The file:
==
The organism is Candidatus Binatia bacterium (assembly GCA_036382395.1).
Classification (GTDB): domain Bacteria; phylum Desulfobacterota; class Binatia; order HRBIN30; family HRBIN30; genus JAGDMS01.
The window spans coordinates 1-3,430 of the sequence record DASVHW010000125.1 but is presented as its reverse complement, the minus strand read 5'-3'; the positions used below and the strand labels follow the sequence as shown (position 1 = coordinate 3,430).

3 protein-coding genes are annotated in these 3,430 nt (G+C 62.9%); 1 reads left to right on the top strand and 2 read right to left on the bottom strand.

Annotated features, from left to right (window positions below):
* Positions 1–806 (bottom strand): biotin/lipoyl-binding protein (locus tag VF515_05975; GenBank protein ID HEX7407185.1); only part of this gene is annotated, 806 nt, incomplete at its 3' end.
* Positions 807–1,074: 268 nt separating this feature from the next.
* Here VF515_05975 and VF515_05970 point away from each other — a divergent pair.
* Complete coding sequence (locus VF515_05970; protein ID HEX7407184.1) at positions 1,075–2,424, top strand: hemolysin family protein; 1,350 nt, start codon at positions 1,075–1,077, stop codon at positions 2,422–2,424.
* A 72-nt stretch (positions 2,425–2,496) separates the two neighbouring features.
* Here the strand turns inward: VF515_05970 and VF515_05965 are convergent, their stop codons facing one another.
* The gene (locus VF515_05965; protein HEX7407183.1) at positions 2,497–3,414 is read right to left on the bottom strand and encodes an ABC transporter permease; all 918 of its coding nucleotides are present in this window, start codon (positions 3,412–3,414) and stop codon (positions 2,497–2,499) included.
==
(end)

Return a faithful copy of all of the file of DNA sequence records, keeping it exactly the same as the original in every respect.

The organism is Candidatus Binatia bacterium (assembly GCA_036382395.1).
Classification (GTDB): domain Bacteria; phylum Desulfobacterota; class Binatia; order HRBIN30; family HRBIN30; genus JAGDMS01.
The window spans coordinates 1-3,430 of the sequence record DASVHW010000125.1 but is presented as its reverse complement, the minus strand read 5'-3'; the positions used below and the strand labels follow the sequence as shown (position 1 = coordinate 3,430).

3 protein-coding genes are annotated in these 3,430 nt (G+C 62.9%); 1 reads left to right on the top strand and 2 read right to left on the bottom strand.

Annotated features, from left to right (window positions below):
* Positions 1–806 (bottom strand): biotin/lipoyl-binding protein (locus tag VF515_05975; GenBank protein ID HEX7407185.1); only part of this gene is annotated, 806 nt, incomplete at its 3' end.
* Positions 807–1,074: 268 nt separating this feature from the next.
* Here VF515_05975 and VF515_05970 point away from each other — a divergent pair.
* Complete coding sequence (locus VF515_05970; protein ID HEX7407184.1) at positions 1,075–2,424, top strand: hemolysin family protein; 1,350 nt, start codon at positions 1,075–1,077, stop codon at positions 2,422–2,424.
* A 72-nt stretch (positions 2,425–2,496) separates the two neighbouring features.
* Here the strand turns inward: VF515_05970 and VF515_05965 are convergent, their stop codons facing one another.
* The gene (locus VF515_05965; protein HEX7407183.1) at positions 2,497–3,414 is read right to left on the bottom strand and encodes an ABC transporter permease; all 918 of its coding nucleotides are present in this window, start codon (positions 3,412–3,414) and stop codon (positions 2,497–2,499) included.